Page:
Erinevus lehekülje "The clash of motivations: different players in the field" redaktsioonide vahel

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=== The software has ears ===
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=== Malware makers ===
  
Starting from around 2000, spyware (software that will forward information about the host computer and its user to third parties without the users' consent) has gradually replaced viruses as the prime threat to security and privacy in the Internet. Spyware has gradually intertwined with adware (advertisement software), many spyware specimens contain advertisement modules as a part of their "business model".  
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Starting from around 2000, spyware (software that will forward information about the host computer and its user to third parties without the users' consent) has gradually replaced viruses as the prime threat to security and privacy in the Internet. Spyware has gradually intertwined with adware (advertisement software), many spyware specimens contain advertisement modules as a part of their "business model". In more modest cases, the 'spying' features focus only on recording the web pages that the user visits (however, these may also be forwarded to the software authors) and the data is used to display relevant advertisements - e.g. if someone regularly visits websites dedicated to hunting, s/he will get ads on outdoor goods, hunting rifles, maps etc.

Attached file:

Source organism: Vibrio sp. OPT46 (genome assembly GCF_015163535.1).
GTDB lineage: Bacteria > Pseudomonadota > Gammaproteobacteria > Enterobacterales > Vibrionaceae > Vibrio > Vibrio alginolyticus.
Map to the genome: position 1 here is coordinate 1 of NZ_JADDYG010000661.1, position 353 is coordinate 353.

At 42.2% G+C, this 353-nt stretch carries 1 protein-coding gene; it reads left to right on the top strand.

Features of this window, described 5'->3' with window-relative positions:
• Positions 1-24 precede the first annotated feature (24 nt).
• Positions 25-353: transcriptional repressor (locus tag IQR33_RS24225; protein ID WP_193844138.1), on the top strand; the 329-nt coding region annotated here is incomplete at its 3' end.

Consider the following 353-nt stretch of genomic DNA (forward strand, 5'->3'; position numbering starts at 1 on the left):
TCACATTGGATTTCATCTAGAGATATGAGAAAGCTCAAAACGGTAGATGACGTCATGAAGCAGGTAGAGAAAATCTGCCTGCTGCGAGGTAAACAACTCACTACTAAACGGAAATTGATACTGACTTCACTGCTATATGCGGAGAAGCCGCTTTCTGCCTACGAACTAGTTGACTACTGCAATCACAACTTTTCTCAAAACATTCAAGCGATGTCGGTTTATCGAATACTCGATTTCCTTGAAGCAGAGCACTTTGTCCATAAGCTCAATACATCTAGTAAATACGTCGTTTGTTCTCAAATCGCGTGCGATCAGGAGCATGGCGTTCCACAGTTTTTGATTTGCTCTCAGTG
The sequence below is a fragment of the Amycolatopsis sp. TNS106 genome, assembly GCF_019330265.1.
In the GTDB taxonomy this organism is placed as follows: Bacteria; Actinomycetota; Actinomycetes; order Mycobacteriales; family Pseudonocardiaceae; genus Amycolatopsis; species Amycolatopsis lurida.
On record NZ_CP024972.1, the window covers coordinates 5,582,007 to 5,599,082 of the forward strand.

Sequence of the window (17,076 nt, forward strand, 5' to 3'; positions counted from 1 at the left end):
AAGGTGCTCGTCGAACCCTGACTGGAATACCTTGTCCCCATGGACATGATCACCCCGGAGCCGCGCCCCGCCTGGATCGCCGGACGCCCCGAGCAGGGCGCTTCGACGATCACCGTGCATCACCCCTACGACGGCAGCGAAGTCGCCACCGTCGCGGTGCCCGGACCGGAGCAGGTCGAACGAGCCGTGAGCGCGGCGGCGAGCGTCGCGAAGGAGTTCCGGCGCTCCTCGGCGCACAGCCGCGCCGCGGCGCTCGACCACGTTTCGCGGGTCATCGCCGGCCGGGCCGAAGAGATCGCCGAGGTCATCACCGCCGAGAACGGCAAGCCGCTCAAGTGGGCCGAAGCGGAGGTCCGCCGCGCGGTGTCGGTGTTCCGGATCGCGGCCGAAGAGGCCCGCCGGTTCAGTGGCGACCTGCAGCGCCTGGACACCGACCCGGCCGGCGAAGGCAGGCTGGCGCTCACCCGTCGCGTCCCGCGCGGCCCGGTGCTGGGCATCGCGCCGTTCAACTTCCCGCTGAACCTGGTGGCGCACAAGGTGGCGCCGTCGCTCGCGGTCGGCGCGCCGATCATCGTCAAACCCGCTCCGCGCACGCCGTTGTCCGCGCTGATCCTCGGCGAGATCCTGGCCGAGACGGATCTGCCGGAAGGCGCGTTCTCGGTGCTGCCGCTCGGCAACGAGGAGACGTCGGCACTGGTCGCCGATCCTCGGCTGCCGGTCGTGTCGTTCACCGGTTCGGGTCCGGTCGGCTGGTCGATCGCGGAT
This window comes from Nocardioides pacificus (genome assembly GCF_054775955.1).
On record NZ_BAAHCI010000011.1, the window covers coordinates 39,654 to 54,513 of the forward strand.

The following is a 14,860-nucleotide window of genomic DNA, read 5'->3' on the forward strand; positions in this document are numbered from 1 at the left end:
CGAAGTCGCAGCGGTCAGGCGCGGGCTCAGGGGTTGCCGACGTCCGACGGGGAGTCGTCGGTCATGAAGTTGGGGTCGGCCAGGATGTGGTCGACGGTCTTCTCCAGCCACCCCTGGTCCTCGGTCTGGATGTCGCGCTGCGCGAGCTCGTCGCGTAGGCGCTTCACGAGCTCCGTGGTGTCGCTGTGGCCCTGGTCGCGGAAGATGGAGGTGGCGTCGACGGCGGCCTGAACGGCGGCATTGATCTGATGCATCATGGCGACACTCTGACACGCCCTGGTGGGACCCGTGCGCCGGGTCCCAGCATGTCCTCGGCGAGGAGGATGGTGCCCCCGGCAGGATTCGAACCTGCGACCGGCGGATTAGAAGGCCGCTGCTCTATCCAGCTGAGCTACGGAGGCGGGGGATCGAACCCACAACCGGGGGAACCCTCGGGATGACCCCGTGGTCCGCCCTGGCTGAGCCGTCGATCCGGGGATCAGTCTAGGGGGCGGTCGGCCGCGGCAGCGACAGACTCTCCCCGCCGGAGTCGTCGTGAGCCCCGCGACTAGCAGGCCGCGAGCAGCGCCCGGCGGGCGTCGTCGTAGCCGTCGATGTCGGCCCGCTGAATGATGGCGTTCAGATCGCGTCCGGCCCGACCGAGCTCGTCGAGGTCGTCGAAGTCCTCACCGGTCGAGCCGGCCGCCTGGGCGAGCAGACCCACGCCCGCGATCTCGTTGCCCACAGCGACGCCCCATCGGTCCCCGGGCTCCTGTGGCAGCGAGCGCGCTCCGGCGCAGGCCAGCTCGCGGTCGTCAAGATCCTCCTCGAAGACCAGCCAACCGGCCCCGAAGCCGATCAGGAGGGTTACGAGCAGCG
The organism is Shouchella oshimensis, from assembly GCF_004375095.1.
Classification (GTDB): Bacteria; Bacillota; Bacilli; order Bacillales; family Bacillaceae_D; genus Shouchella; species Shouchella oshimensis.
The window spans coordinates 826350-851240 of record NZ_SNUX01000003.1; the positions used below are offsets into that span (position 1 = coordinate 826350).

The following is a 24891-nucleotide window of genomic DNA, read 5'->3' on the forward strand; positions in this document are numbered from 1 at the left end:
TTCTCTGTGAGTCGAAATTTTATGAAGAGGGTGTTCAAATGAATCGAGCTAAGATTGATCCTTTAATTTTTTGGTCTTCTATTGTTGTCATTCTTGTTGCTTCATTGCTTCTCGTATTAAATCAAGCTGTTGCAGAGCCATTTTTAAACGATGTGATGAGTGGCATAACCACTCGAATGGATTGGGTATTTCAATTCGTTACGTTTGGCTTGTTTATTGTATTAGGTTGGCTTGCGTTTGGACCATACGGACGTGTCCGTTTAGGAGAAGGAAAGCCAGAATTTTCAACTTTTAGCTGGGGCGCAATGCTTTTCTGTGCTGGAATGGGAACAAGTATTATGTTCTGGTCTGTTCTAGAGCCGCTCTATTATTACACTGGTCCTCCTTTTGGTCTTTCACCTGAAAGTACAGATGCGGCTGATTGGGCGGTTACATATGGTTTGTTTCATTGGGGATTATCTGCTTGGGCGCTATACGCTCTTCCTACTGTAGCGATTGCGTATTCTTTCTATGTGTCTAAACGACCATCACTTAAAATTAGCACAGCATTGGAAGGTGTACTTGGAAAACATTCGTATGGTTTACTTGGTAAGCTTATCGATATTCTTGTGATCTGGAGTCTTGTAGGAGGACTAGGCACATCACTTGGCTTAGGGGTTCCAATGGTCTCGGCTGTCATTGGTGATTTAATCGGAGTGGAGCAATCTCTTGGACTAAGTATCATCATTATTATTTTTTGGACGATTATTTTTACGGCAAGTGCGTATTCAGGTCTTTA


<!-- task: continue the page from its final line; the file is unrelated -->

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Gradually, this relatively innocent spying made way to more serious business as some of today's spyware will target sensitive information stored in the host computer.
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Ordinary Windows users are more than often in blissful ignorance, until the machine starts to slow down. There have been cases when people are buying new computers due to the old one 'becoming too slow'... It is common that incompetently managed computers have got literally thousands of instances of spyware installed, which will seriously hamper its performance.
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=== The Big Brother ===
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[http://en.wikipedia.org/wiki/Magic_Lantern_%28software%29 Magic Lantern]
  
  
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Even if we now speak about security of bits and bytes, the main things remain largely the same. The large companies offering a wide variety of computer security solutions benefit a lot from the chaotic situation in the Net. One might argue that the day when all malware and spam will be gone from the Net will be an unhappy one for McAfee, Sophos, Kaspersky, F-Secure...  These firms would not like the day when everyone would use Mac or Linux either.  
 
Even if we now speak about security of bits and bytes, the main things remain largely the same. The large companies offering a wide variety of computer security solutions benefit a lot from the chaotic situation in the Net. One might argue that the day when all malware and spam will be gone from the Net will be an unhappy one for McAfee, Sophos, Kaspersky, F-Secure...  These firms would not like the day when everyone would use Mac or Linux either.  
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Redaktsioon: 24. juuli 2006, kell 16:10